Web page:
And that, said figure skating legend and Olympic bronze medalist Charlie Tickner, is just the way he likes it. “Being in the Olympics is just something I did and I’m proud of it,” said Tickner. “But it’s not all of who I am.”
A four-time U.S. National champion and Olympic bronze medalist, Tickner was a member of the U.S. figure skating team at the 1980 winter games in Lake Placid, N.Y. It was an Olympics filled with performances from such notables as speed skater Eric Heiden, figure skater Scott Hamilton and a ragtag group of hockey players who pulled off a Miracle on Ice.
Heady stuff for the first-time Olympian, who at age 26 was the senior skater in the group. “I even had a T-shirt that read ‘the old guy,’” he laughed.
Raised in Lafayette, Tickner began skating professionally at age 18 – a late start for most skaters – but gained experience fast and went on to finish third at the U.S. Nationals in 1974. He was favored to earn a spot on the 1976 Olympic team but didn’t qualify.
“I had a bad skate and missed my chance,” said Tickner. “But I think in retrospect I’m glad I didn’t make the team in ’76 because I’m not sure I would have been ready.”
Tickner – like much of the nation – has stayed close to the TV lately, cheering on Team USA and reliving some of his own medal experiences.
“Lake Placid was beautiful, but very, very cold,” said Tickner, 58. “I remember being the last team to walk in for the opening ceremonies and just being so, so cold. But it was a great experience … once in a lifetime.”
And to the victors of the 1980 Olympics went the spoils, including a team trip to the White House (“I remember Heiden was wearing his beanie and I thought: take that thing off; it’s disrespectful”), lunch with the Carters (“both very nice people”) and a trip on Air Force 1 (“it was cool”).
As for the burden of being an Olympian, Tickner knows firsthand what some of the London athletes are experiencing. “The pressure can be intense,” he said. “And in skating you’re out there all by yourself – it’s not a team sport – and it feels like walking into the lion’s den. I remember Scotty (Hamilton) saying it was the worst feeling in the world waiting to go out, and it is. But once the music starts, it all just clicks.”
So who, in his professional opinion, is the all-time Olympian?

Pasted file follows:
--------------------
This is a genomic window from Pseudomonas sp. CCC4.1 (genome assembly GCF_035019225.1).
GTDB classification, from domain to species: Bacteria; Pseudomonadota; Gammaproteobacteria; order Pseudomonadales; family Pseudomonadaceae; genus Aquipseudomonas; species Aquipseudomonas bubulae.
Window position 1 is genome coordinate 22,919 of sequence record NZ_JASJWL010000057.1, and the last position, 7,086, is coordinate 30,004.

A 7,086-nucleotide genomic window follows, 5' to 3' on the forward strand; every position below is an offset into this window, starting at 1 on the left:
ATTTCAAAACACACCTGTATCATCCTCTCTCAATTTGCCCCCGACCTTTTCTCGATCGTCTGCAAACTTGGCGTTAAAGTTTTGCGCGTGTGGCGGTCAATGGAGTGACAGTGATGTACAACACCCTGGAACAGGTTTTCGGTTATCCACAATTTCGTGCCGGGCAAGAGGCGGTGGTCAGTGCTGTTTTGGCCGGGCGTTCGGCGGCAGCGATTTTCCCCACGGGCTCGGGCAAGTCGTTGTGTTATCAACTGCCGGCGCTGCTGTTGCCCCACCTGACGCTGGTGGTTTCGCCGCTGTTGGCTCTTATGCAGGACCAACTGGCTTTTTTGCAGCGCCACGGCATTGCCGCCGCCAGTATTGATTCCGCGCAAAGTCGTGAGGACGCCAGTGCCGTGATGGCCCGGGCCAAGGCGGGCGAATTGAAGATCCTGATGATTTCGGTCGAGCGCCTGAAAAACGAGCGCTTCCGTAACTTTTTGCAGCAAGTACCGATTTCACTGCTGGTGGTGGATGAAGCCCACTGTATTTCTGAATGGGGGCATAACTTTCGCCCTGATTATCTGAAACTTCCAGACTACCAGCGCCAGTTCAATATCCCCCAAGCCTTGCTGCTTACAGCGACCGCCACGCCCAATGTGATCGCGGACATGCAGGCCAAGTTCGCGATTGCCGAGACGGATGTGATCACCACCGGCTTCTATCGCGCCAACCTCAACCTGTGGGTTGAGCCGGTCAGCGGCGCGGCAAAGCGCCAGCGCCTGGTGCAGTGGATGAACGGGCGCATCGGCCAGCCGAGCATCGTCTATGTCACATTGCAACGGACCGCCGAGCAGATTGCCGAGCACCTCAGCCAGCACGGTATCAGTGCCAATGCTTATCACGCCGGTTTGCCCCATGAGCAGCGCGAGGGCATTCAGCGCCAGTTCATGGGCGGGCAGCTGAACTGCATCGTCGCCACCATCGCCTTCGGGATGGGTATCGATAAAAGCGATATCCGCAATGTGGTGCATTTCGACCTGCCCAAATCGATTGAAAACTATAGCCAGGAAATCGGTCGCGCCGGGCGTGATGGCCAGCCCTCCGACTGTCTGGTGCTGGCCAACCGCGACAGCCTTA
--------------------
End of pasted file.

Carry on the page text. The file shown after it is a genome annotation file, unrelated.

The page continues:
“Well everyone says it’s Phelps and it’s hard to argue with the number of medals,” said Tickner. “But I always liked Dick Button (Olympic figure skating medalist and sports commentator). He’s a smart guy and a great athlete. And I always felt that Eric (Heiden) was underappreciated. He skated and won all five of his events at the ’80 Olympics.” Heiden set four Olympic records and one world record at Lake Placid.
Tickner got to catch up with some of his former teammates a few years ago at the 25th anniversary of the 1980 Olympics, held again at Lake Placid. Most everyone was there, recalled Tickner, including the Miracle on Ice hockey team.
“Those guys were wild,” laughed Tickner. “They were a lot of fun. We (figure skaters) were asked to do a little performance at the reunion and afterward some of the hockey players came up to us and said, ‘You guys can still skate?’ A lot them were definitely not still skating.”
Following the Olympics, Tickner skated professionally for a time with the Ice Capades, which is where he met his wife, Kathy – a teacher at Excelsior Middle School in Byron. The two settled in Discovery Bay in the early 1980s, where they raised their three sons (‘not a skater in the group,’ laughed Tickner – ‘we were a skiing family’) and remain a tight-knit family. Today Tickner teaches competitive ice-skating to students throughout the Bay Area.
“Coaching is very challenging,” he said, “but I’ve really enjoyed it. I try to make it fun for my students and to be the kind of coach they like. I don’t want to be like Karolyi (the infamous Romanian gymnastics coach) and have kids say they hated having me as a coach. I tell them to go out there and relax. Once the music starts, the nerves will stop and the fun will begin. I know that from experience.”